I made this pavlova for my best friend and roommate Brittany’s birthday. She just turned 20 on St. Patrick’s Day, but is wise beyond her years.
But before I start, I believe the majority of you will need me to define “pavlova.” And by that, I mean you’ll need Wikipedia to define it. So here we are:
“Pavlova is a meringue-based dessert named after the Russian ballet dancer Anna Pavlova. Colloquially referred to as “pav,” it is a cake similar to meringue with a crispy crust and a soft, light inner.”
So basically it’s a light, heavenly dessert with an initial crunch and a satisfyingly chewy middle. Delicious.
I have fond memories of many a dessert eaten in Ireland visiting my dad’s family (yes, this is how I’m attempting to tie this in with St. Patrick’s Day). Whenever there was any sort of a fancy or important event, like my Nana and Pop’s 50th wedding anniversary, my talented aunt and godmother Ann would make pavlova. She made the best pavlova I’ve ever tasted. Alright, so technically I didn’t have a lot to compare it to, but I just remember it being good. Also, back then I was a picky eater, so anything that a younger Hilary declared delicious must have been extraordinary. Ann would always pile whipped cream and strawberries on top, adding to the already decadent value of the cake.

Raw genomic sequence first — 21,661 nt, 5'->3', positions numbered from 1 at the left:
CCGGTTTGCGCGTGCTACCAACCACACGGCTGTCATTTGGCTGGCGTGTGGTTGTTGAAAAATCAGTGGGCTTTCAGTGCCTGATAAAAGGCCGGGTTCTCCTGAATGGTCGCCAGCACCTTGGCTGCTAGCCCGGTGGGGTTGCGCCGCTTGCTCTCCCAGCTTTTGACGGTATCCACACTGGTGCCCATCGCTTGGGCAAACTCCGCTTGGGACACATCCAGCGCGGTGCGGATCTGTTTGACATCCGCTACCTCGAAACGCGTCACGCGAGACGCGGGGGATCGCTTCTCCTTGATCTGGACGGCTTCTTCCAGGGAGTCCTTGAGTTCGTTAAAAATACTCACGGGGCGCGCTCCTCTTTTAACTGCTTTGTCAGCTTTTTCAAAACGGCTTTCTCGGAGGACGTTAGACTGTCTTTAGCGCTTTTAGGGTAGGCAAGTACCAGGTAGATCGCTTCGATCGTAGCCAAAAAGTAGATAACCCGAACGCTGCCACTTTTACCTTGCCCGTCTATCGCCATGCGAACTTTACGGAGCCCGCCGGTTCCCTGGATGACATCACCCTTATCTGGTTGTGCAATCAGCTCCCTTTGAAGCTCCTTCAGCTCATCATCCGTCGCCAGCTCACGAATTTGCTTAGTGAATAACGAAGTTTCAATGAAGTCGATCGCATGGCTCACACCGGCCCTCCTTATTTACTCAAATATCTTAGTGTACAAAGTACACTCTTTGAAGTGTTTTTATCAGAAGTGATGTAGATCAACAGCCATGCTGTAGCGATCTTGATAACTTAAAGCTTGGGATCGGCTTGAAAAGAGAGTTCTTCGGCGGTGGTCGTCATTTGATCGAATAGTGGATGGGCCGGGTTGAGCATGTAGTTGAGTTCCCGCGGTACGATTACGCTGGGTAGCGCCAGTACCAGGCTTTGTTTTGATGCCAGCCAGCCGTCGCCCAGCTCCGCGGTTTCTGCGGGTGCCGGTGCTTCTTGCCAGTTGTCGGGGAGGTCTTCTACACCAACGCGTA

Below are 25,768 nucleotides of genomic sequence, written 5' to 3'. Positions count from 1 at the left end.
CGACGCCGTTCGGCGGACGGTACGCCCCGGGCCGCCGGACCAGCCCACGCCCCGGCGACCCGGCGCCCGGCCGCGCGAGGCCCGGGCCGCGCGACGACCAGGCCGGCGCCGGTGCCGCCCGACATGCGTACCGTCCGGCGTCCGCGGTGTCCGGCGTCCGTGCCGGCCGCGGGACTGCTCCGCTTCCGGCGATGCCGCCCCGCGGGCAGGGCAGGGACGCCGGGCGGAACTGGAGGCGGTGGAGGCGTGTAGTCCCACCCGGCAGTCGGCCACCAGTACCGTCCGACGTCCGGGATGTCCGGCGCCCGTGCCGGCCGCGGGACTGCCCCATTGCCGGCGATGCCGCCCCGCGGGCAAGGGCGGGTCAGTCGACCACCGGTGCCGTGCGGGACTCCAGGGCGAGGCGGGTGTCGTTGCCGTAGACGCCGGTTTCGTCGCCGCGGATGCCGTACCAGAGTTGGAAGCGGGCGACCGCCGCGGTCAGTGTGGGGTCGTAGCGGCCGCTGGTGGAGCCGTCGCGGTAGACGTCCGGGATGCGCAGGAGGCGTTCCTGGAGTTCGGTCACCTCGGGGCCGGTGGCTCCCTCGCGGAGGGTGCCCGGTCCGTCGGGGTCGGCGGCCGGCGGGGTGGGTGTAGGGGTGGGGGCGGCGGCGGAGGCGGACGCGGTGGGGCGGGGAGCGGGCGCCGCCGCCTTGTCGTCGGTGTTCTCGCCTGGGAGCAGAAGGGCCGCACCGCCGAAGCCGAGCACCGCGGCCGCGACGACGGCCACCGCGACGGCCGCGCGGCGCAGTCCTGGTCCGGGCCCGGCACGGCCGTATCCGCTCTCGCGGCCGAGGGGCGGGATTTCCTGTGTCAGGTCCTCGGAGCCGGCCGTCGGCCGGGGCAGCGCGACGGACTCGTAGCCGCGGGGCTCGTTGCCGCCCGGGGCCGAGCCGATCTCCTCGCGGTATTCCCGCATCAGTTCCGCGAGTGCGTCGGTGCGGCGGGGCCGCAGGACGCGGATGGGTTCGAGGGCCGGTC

I decided to do the same, except with chocolate mousse and a variety of berries.
When Britt originally asked me to make pavlova, I was incredibly worried and hesitant. I’d heard several a pavlova horror stories, many of which involved the delicate pavlova shell simply shattering (this partially happened to me). On the day that I was making it, I ran into my friend/foodie extraordinaire Ella who gave me some helpful tips. These tips included things like make sure there is not a drop of egg yolk in the egg whites, dry your bowl completely before using it, etc. etc. If you’re reading this Ella, please know that I took your advice extremely seriously, and that I full on give you credit for this pavlova being a success.
It turns out it wasn’t really that bad to make. Sure I had to turn our powerful oven down to a mere whimper of the recipe’s ordered temperature (it was in at 150 degrees fahrenheit), but other then that, everything went off without a hitch.
Mixing egg whites with sugar is really quite a phenomenal experience. Seriously, it is magic. How can two seemingly simple ingredients create such a marshmellowy smooth cream? It’s wonderful, really. I am stunned and humbled everyday by the power of desserts.
Anyways, the recipes I used to make the pavlova and chocolate mousse and down beneath the pictures. The only thing I would have changed would have been to make my pavlova larger in height, versus diametre. This would have lent itself more to that chewy pavlova centre I made reference to earlier. You want all that you can get of that good stuff.
PS: Be gentle with this one. Pavlovas are all about precision and carefulness. I kept the finished pavlova in my bedroom so it wouldn’t face torture in our shared dining room. Promise me you’ll keep this in mind.